Home News Student Blog: “Marsh Madness: Protecting Blue Carbon for a Greener Future” by Summer Calderon

Student Blog: “Marsh Madness: Protecting Blue Carbon for a Greener Future” by Summer Calderon

Imagine a bustling city where individuals quietly work behind the scenes amidst the hustle and commotion; their contributions are often overlooked, but their impact is strong. Similarly, coastal and oceanic ecosystems stand as the unsung heroes in the vast expanse of our planet’s carbon cycle. While forests are celebrated for their role in carbon sequestration, these underwater ecosystems silently carry out the important task of combating climate change by storing carbon over long periods. Just like unsung heroes, these ecosystems do not seek recognition or applause. Yet, their efforts are essential for the health of our planet. 

“Blue” Carbon refers to the carbon captured and stored by coastal and marine ecosystems such as mangroves, seagrass beds, and salt marshes. These habitats act as nature’s carbon sinks, absorbing atmospheric carbon dioxide and transporting it into sediments or deep waters, which can remain indefinitely if left undisturbed (“What Is Blue Carbon?” 2013). Just as trees absorb carbon dioxide during photosynthesis, coastal plants like mangroves, seagrasses, and the ocean soak in carbon dioxide from the atmosphere. This carbon is then stored in the ocean’s depths, locking it away from the atmosphere. This process, known as carbon sequestration, helps reduce the amount of CO2 in the air. Since carbon released into the atmosphere is a primary driver of climate change, these blue carbon zones are essential for protecting all ecosystems and ourselves.

Mangroves, with their tangled roots standing above water, thrive in the extreme conditions of estuaries. These plants absorb carbon dioxide through photosynthesis and store carbon in their roots and sediments. Mangroves’ unique features also allow them to withstand the changing tides of the day and help protect our coastlines from erosion and storms.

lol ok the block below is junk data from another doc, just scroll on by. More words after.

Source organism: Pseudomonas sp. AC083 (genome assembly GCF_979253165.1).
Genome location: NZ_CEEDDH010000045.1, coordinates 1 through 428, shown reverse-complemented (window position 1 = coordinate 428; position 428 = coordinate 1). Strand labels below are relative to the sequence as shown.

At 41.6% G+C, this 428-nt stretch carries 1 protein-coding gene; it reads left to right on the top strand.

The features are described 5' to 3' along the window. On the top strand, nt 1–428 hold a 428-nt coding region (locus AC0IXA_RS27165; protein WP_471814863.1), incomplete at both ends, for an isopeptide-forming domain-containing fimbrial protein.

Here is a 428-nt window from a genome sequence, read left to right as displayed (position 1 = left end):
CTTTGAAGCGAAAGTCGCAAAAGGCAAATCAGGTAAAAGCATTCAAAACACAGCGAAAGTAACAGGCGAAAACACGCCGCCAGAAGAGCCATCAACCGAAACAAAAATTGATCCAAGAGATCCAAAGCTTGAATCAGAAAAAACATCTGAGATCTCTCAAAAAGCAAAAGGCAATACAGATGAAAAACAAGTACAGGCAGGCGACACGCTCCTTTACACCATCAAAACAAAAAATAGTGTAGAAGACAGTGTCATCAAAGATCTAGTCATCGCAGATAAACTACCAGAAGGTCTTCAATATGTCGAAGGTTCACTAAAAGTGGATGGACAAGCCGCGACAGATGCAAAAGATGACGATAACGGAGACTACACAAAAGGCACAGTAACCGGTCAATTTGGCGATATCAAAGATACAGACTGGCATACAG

Mangroves Southern US Coast – Credit: UMass Amherst

Seagrass beds provide a habitat and food source for various animals, from small invertebrates to large marine mammals and birds. The meadows keep soil stable on the ocean floor, helping keep carbon in place. Additionally, seagrass beds help protect coastline shores and clean our waters. 

Seagrass with School of Fish – Credit: The Ocean Foundation

Salt Marshes, flooded and drained by saltwater tides, connect the land and sea. This blue carbon ecosystem stores carbon through photosynthesis and organic matter accumulation. Along with carbon storage, salt marshes are a super ecosystem capable of protecting coasts from storms, purifying fresh water, and acting as fish nurseries that provide humans with fresh seafood.

Bolsa Chica Salt Marsh – Credit: Bolsa Chica Conservancy

Despite their importance, many of these blue carbon zones face destruction from climate change and human destruction. As these essential habitats are destroyed, stored carbon and other trapped gases are released back into the atmosphere at much higher rates than our environment can handle. Losing these habitats would also threaten countless species, disrupt marine ecosystems, harm livelihoods and economies, and increase vulnerability to the impacts of storms.

“Coastal ‘Bue Carbon’: An Important Tool for Combating Climate Change,” 2021.

This quote from Coastal “Blue Carbon” helps emphasize how the current loss of blue carbon zones affects the planet. Blue carbon habitats are being destroyed globally for various reasons, including urban development, agriculture, fish farming, and rising sea levels. While there is growing research on the importance of blue carbon ecosystems, there is still a lack of guidance on how to use this information to protect these ecosystems. Unfortunately, the lack of action to protect blue carbon zones from climate change and urbanization could lead to more greenhouse gas emissions and loss of carbon sinks. At our current decline rates, around 30-40% of seagrass beds, salt marshes, and nearly 100% of mangroves may even be lost within the next 100 years (IPCC 2007; Duke et al. 2007).